Since non-comparative scaling techniques are easier and simpler to understand, we’ll introduce to you the most important four scales. You’ll be delighted to see how easy it is to understand and use them. Those who already know about it them are encouraged to comment on the post and let us know any tips that might further help our readers in using these scales.

1.     Graphic Rating Scale

A graphic rating scale, also known as a continuous rating scale usually looks like the figure drawn above. The ends of the continuum are sometimes labeled with opposite values. Respondents are required to make a mark at any point on the scale that they find appropriate. Sometimes, there are numbers along the markings of the line too. At other times, there are no markings at all on the line.

2.     Likert Scale

A Likert scale typically contains an odd number of options, usually 5 to 7. One end is labeled as the most positive end while the other one is labeled as the most positive one with the label of ‘neutral’ in the middle of the scale.

The phrases ‘purely negative’ and ‘mostly negative’ could also have been ‘extremely disagree’ and ‘slightly disagree’.

3.     Semantic Differential Scale (Max Diff)

A semantic scale is a combination of more than one continuum. It usually contains an odd number of radio buttons with labels at opposite ends.   Max Diff scales are often used in trade-off analysis such as conjoint.

MaxDiff analysis can be used in new product features research or or even market segmentation research to get accurate orderings of the most important product features. The SurveyAnalytics platform help’s you discriminate among feature strengths better than derived importance methodologies. Like other trade-off analyses, the analysis derives utilities for each of the most important product features which can be used to derive optimal products, using market segmentation to put respondents into groups with similar preference structures, or to prioritize strategic product goals.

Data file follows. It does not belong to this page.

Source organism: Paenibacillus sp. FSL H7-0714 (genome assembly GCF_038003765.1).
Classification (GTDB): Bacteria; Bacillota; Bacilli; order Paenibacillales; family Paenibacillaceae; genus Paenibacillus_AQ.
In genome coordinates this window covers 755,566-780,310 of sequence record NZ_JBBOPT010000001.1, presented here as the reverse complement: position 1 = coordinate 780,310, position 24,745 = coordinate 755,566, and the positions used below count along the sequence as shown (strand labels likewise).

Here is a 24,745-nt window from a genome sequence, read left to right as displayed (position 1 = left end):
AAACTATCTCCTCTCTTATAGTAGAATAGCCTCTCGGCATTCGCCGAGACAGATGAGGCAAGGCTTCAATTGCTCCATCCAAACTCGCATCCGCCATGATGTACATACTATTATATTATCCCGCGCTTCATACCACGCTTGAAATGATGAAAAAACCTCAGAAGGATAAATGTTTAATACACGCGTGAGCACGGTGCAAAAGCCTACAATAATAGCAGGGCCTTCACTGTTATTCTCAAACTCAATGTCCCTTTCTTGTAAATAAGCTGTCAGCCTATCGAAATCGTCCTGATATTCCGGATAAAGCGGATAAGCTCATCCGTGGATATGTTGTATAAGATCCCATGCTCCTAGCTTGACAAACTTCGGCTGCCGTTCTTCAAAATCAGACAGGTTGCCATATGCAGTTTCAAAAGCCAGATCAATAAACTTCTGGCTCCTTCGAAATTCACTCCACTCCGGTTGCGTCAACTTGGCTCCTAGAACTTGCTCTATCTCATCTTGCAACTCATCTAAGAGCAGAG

You can have your respondents perform Forced-choice nature of the tasks, where in SurveyAnalytics MaxDiff can disentangle the relative feature importance in cases where average Likert-style ratings might all have very similar ratings.

4.     Side-by-Side Matrix

Another very commonly used scale in questionnaires is the side-by-side matrix.  A common and powerful application of the side-by-side matrix is the importance/satisfaction type of question.

First, ask the respondent how important an attribute is, then ask them how satisfied they are with your performance in this area.  QuestionPro’s logic and loop functions also allow you to run through this question multiple times with other alternatives that the respondent might consider.  This yields benchmark data that will allow you to compare your performance against other competing alternatives.

Here is an example of data from an importance/satisfaction question.  The importance rating is the line and the performance ratings are the bars.  With this type of data, you can actually see where your company needs to increase its efforts to more closely meet the needs of the customer.

While there are many online survey tools and online survey software to choose from, you’ll find that not all of them have these different types of scales available to them.

As you’re designing your survey, be sure to offer a variety of scales.  Using different scales in your survey will engage the respondent more fully and prevent them from clicking the highest, lowest or middle rating all the time.  Another benefit to using different kinds of scales in your survey is that each scale provides you a unique perspective on the data that you are analyzing.

Before designing your survey, review the different types of scales and question types inside of your online survey tool and be sure to pick the one that will best help you make your decision.

Use Survey Timer to Spice Up Engagement and Response Rates

Survey Timer has been a feature on Survey Analytics for a while but it’s now moved over to those of us who use and love QuestionPro.